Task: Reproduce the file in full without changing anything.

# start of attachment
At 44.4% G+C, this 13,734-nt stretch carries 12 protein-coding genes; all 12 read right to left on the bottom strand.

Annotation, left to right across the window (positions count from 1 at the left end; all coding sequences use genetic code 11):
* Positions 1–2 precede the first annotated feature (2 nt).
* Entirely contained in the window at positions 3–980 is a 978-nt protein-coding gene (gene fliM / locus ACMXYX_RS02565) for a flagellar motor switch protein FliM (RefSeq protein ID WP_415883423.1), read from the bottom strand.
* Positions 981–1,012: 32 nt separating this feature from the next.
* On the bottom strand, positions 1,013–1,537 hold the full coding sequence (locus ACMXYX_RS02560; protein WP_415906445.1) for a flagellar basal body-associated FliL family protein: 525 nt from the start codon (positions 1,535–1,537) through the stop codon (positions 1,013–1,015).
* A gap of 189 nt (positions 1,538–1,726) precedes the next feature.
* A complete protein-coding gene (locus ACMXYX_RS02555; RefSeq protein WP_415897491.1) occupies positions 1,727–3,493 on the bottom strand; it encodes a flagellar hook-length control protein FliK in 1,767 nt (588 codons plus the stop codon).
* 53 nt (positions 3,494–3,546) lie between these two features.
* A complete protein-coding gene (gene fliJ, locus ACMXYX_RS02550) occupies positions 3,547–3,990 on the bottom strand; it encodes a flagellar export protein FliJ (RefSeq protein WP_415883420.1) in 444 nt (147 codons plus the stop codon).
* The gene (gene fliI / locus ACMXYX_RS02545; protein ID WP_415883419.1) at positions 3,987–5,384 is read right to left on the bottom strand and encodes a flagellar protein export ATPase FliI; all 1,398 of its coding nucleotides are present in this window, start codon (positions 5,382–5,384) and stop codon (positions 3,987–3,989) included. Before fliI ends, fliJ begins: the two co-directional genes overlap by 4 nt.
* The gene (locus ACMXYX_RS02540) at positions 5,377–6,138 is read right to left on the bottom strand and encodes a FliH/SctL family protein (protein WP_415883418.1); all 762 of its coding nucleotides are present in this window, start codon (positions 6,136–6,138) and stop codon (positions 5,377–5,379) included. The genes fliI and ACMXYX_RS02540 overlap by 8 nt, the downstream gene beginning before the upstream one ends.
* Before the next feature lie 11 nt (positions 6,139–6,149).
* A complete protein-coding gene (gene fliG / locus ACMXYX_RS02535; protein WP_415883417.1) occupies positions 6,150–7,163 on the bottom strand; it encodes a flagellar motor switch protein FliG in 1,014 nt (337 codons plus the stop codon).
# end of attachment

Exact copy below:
At 44.4% G+C, this 13,734-nt stretch carries 12 protein-coding genes; all 12 read right to left on the bottom strand.

Annotation, left to right across the window (positions count from 1 at the left end; all coding sequences use genetic code 11):
* Positions 1–2 precede the first annotated feature (2 nt).
* Entirely contained in the window at positions 3–980 is a 978-nt protein-coding gene (gene fliM / locus ACMXYX_RS02565) for a flagellar motor switch protein FliM (RefSeq protein ID WP_415883423.1), read from the bottom strand.
* Positions 981–1,012: 32 nt separating this feature from the next.
* On the bottom strand, positions 1,013–1,537 hold the full coding sequence (locus ACMXYX_RS02560; protein WP_415906445.1) for a flagellar basal body-associated FliL family protein: 525 nt from the start codon (positions 1,535–1,537) through the stop codon (positions 1,013–1,015).
* A gap of 189 nt (positions 1,538–1,726) precedes the next feature.
* A complete protein-coding gene (locus ACMXYX_RS02555; RefSeq protein WP_415897491.1) occupies positions 1,727–3,493 on the bottom strand; it encodes a flagellar hook-length control protein FliK in 1,767 nt (588 codons plus the stop codon).
* 53 nt (positions 3,494–3,546) lie between these two features.
* A complete protein-coding gene (gene fliJ, locus ACMXYX_RS02550) occupies positions 3,547–3,990 on the bottom strand; it encodes a flagellar export protein FliJ (RefSeq protein WP_415883420.1) in 444 nt (147 codons plus the stop codon).
* The gene (gene fliI / locus ACMXYX_RS02545; protein ID WP_415883419.1) at positions 3,987–5,384 is read right to left on the bottom strand and encodes a flagellar protein export ATPase FliI; all 1,398 of its coding nucleotides are present in this window, start codon (positions 5,382–5,384) and stop codon (positions 3,987–3,989) included. Before fliI ends, fliJ begins: the two co-directional genes overlap by 4 nt.
* The gene (locus ACMXYX_RS02540) at positions 5,377–6,138 is read right to left on the bottom strand and encodes a FliH/SctL family protein (protein WP_415883418.1); all 762 of its coding nucleotides are present in this window, start codon (positions 6,136–6,138) and stop codon (positions 5,377–5,379) included. The genes fliI and ACMXYX_RS02540 overlap by 8 nt, the downstream gene beginning before the upstream one ends.
* Before the next feature lie 11 nt (positions 6,139–6,149).
* A complete protein-coding gene (gene fliG / locus ACMXYX_RS02535; protein WP_415883417.1) occupies positions 6,150–7,163 on the bottom strand; it encodes a flagellar motor switch protein FliG in 1,014 nt (337 codons plus the stop codon).